- Lastly, I was disappointed by what wasn’t in the proposed new Code: Any meaningful statement about the role of the therapist’s values in the therapy process. While my writing on the topic has focused on whether therapists should be able to use their religious beliefs as a basis for refusing to treat gay and lesbian clients (see here and here), the appropriate role of the therapist’s values is really a broader issue than this one particular application of them. The CAMFT Code is a useful example:
3.7 THERAPIST VALUES: Marriage and family therapists make continuous efforts to be aware of how their cultural/racial/ethnic identities, values, and beliefs affect the process of therapy. Marriage and family therapists do not exert undue influence on the choice of treatment or outcomes based on such identities, values, and beliefs.
That language makes it clear that we do not enter the room as value-less automatons, but at the same time, our personal values don’t rule the day. The ACA Code is even clearer (bold in original, italics mine for emphasis):
A.4.b Personal values. Counselors are aware of — and avoid imposing — their own values, attitudes, beliefs, and behaviors. Counselors respect the diversity of clients, trainees, and research participants and seek training in areas in which they are at risk of imposing their values onto clients, especially when the counselor’s values are inconsistent with the client’s goals or are discriminatory in nature.
I like the ACA language better, but any language on this issue is better than no language. Given the recent court cases on the subject, I think it is important that we as a field make a clear statement: The personal values of the therapist cannot outweigh or overrule the values of the profession they have chosen to join.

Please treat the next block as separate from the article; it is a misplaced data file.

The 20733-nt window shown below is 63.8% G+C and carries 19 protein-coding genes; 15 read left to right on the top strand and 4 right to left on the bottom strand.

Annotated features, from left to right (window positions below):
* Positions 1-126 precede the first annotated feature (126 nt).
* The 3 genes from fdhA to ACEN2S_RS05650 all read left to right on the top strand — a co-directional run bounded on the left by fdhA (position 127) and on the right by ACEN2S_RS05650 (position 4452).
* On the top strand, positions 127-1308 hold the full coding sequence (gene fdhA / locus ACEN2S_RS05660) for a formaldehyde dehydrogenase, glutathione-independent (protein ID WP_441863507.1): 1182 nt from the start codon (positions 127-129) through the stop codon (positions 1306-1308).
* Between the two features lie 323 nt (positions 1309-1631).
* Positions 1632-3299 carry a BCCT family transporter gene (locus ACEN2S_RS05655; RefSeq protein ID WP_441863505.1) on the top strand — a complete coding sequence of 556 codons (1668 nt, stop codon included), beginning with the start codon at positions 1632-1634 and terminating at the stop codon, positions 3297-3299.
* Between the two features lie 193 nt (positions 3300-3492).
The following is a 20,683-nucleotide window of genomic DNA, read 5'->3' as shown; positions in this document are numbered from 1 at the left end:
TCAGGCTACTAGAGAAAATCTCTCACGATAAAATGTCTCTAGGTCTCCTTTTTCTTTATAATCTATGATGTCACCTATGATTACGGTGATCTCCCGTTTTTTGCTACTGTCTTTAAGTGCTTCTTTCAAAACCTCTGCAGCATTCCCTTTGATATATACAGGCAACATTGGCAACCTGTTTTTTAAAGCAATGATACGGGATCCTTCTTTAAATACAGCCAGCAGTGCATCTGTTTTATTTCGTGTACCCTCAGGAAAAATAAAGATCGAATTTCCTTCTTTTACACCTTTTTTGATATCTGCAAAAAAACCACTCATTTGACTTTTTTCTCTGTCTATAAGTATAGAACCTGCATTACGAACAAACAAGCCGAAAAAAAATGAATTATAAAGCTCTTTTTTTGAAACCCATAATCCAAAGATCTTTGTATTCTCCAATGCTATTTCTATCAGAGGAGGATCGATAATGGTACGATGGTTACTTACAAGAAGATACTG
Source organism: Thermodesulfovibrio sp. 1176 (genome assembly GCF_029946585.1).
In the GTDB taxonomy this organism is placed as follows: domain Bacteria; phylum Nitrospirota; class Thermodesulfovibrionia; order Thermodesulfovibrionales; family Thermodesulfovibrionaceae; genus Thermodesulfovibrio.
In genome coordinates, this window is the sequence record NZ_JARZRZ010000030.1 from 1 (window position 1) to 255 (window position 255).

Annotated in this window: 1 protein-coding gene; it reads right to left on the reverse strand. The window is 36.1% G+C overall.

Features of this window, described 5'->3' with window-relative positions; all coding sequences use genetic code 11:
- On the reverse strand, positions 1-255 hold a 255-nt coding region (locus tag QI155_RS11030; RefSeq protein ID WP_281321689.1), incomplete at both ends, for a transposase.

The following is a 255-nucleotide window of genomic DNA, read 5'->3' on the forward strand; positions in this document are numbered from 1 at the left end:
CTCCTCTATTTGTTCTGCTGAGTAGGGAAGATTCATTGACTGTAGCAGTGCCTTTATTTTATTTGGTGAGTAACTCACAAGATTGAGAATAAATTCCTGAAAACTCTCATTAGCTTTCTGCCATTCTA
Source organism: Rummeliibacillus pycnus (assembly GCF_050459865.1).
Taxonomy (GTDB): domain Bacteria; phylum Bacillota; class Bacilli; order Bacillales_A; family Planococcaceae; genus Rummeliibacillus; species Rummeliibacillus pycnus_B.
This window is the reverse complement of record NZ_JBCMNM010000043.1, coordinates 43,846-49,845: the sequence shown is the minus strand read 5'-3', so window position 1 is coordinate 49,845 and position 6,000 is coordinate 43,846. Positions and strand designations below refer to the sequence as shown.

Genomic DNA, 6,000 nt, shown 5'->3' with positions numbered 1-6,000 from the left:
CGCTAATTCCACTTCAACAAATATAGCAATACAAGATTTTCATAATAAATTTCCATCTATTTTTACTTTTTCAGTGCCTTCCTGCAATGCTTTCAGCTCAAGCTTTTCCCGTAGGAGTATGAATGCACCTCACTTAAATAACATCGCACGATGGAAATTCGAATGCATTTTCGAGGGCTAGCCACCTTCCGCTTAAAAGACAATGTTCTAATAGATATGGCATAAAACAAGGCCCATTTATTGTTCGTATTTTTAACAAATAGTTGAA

All this said, I do think the proposed changes to the AAMFT Code are largely good. Based on my own experience,* I have a good sense of just how difficult it is to write such language in a way that is clear and enforceable yet also flexible enough to allow for the full range of acceptable practice. I do think the issues above deserve a second look, but that’s what public comment is for — to help the organization see where there may be unintended or undesirable consequences of the changes they’ve proposed. The folks who have been doing the work of drafting this language for AAMFT deserve a great deal of credit. It isn’t easy.
Again, the public comment period for the draft 2015 AAMFT Code of Ethics goes through August 1. If you’re interested, I would strongly encourage you to provide your perspective on the changes. They really do read and attempt to address every single piece of feedback they get.
# # #
* In the interest of full disclosure, I was part of a task force that developed recommendations for the 2012 update to the AAMFT Code. I had no involvement with the current process of developing the 2015 Code.
What do you think of the AAMFT draft? While you should use the link above to give them your feedback directly, your comments here are welcome too. You can post them in the comments below, or email me ben[at]bencaldwell[dot]com.